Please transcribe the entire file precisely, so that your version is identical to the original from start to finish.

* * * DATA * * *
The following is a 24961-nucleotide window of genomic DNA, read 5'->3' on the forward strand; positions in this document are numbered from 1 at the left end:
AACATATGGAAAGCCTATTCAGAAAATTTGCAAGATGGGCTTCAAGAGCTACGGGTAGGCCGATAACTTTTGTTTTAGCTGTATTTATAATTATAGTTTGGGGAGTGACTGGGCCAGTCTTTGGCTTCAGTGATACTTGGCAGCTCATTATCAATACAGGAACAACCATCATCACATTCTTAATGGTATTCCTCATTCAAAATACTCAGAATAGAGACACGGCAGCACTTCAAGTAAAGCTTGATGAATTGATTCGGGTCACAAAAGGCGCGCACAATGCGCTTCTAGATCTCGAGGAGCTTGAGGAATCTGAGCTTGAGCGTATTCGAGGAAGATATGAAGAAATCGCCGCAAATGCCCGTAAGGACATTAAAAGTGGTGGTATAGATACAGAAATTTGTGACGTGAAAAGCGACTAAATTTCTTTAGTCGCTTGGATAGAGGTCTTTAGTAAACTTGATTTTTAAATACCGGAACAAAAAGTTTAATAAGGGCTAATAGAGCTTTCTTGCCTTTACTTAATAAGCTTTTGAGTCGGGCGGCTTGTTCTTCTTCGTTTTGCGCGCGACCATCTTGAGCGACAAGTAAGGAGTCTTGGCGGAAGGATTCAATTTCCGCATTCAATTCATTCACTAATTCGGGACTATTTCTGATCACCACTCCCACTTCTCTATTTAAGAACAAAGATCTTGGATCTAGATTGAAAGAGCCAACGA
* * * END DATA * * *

The following is a 24961-nucleotide window of genomic DNA, read 5'->3' on the forward strand; positions in this document are numbered from 1 at the left end:
AACATATGGAAAGCCTATTCAGAAAATTTGCAAGATGGGCTTCAAGAGCTACGGGTAGGCCGATAACTTTTGTTTTAGCTGTATTTATAATTATAGTTTGGGGAGTGACTGGGCCAGTCTTTGGCTTCAGTGATACTTGGCAGCTCATTATCAATACAGGAACAACCATCATCACATTCTTAATGGTATTCCTCATTCAAAATACTCAGAATAGAGACACGGCAGCACTTCAAGTAAAGCTTGATGAATTGATTCGGGTCACAAAAGGCGCGCACAATGCGCTTCTAGATCTCGAGGAGCTTGAGGAATCTGAGCTTGAGCGTATTCGAGGAAGATATGAAGAAATCGCCGCAAATGCCCGTAAGGACATTAAAAGTGGTGGTATAGATACAGAAATTTGTGACGTGAAAAGCGACTAAATTTCTTTAGTCGCTTGGATAGAGGTCTTTAGTAAACTTGATTTTTAAATACCGGAACAAAAAGTTTAATAAGGGCTAATAGAGCTTTCTTGCCTTTACTTAATAAGCTTTTGAGTCGGGCGGCTTGTTCTTCTTCGTTTTGCGCGCGACCATCTTGAGCGACAAGTAAGGAGTCTTGGCGGAAGGATTCAATTTCCGCATTCAATTCATTCACTAATTCGGGACTATTTCTGATCACCACTCCCACTTCTCTATTTAAGAACAAAGATCTTGGATCTAGATTGAAAGAGCCAACGA